Jumping up to a Hoosier R7, the grip level goes up while the longevity goes down. Coming from a 200tw, you can still jump in a car with R7s and drive it hard, without feeling like you have to adjust your driving style or re-learn the car. The Hoosiers have less audible feedback, but they make up for it with a more progressive breakaway at the limit.
Overall: it will take you a few sessions to find the new, higher limit of grip on the DOT radial slicks, but once you do, not much will change.
What about aero?
NASA's Super Touring & Time Trial 5/6 rules limit a rear wing to the body width of the car, and it can't exceed 8" above the roofline or overhang the rear of the car by more than 12". Other than those stipulations, you can run a pretty damn big wing on a an ST/TT 5/6 car.
On the other end, you can only run 4" max protrusion for the splitter, which isn't going to be enough to balance out an aggressive wing in most cases. In ST/TT 1-4, the rules are more lax, but most cars are also likely to be limited by the amount of front downforce you can generate.
I recently drove my new E30 on track for the first time in ST/TT5 trim, complete with a 780 square inch Bimmerworld wing and a 4" NASA-legal front splitter.
Compared to my "non-aero" TT6 car, I was a full 3 seconds faster around Carolina Motorsports Park, basically straight out of the gate. It isn't apples to apples due to the different weights, power levels, and even the level of development in the cars: I've been driving the TT6 car on track for 8 years, whereas the new TT5 car has been out one time.
While it was clear that the new TT5 car is going to be far more capable with some further development, the effect of the aerodynamic package wasn't as dramatic as I had played it up in my mind.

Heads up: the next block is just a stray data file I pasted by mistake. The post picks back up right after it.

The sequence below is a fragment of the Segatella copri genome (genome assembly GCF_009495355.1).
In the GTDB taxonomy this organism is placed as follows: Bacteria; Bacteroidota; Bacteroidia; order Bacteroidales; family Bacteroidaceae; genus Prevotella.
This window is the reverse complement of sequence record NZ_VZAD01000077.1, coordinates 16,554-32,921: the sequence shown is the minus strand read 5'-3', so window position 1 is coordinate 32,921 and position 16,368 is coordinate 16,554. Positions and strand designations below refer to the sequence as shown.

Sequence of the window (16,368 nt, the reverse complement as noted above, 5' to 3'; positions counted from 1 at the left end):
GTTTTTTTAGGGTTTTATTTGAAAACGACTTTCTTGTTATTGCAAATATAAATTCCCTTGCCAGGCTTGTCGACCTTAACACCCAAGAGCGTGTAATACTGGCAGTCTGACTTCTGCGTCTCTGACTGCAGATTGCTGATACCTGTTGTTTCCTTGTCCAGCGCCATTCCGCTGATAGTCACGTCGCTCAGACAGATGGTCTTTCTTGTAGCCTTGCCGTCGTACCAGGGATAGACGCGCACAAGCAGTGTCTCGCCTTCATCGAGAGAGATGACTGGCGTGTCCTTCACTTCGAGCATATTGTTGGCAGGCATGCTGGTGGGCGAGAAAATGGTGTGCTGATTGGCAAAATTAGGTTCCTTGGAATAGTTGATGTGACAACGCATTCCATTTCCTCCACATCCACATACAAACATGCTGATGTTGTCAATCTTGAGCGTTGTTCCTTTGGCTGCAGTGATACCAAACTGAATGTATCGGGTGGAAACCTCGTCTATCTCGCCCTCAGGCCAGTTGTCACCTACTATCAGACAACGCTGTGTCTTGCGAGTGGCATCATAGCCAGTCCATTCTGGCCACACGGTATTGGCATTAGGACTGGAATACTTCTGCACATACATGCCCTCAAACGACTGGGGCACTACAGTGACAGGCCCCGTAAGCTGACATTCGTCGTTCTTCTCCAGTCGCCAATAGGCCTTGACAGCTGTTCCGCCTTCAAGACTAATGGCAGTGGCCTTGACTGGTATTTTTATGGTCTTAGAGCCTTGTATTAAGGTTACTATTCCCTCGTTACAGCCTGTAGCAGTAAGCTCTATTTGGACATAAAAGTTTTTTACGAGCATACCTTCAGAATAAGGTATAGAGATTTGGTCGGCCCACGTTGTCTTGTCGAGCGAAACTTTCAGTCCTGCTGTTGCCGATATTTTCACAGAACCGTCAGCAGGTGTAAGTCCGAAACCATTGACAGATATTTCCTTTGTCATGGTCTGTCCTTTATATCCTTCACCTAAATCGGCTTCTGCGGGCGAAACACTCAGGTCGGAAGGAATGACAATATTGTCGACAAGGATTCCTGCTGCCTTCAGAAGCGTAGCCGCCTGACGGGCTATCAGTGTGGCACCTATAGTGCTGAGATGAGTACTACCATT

Despite the higher power, lower weight, and considerably higher downforce versus my TT6 car, it was still an E30. The driving style was similar, and I didn't feel out of sorts. I hopped in the car, and felt comfortable to push in the first session.
In the case of my new E30, the aero balance is too far rearward, and I still need to make some changes to the suspension setup to improve the balance of the car. I've heard that you want to set up an aero car to rotate well at lower speeds, and to allow the balance to shift rearwards at higher speeds (via the wing) for high speed understeer (read: stability). My car understeered everywhere, so I am excited to experiment on the setup more and see the effects.
Do What You Want
To bring things back full circle: I still think that it's solid advice to avoid slicks and aero for a while, at least until you are able to drive consistent lap times, clustered near your personal best. If you are in HPDE, do whatever makes you happy. If you want to set a PB, a stickier tire may help you do that. If you want to save some money instead, run 200tw street tires.
Run aero if you think you'll later compete in a class that allows it. Don't bother with it if you are eventually going to race in a class that doesn't allow it, such as most Spec classes.
If you are already competing in some form, and you feel outgunned in your class: seek out what the fast guys are running. If they are running something different than you, perhaps try emulating their setup. If they are running the same stuff, well, it's time to look in the mirror. You'll find what needs to be upgraded.
The difference from the tires or downforce aren't going to throw you off your game too much. A weekend into the new setup, and you may wonder why you put it off so long. I know I did.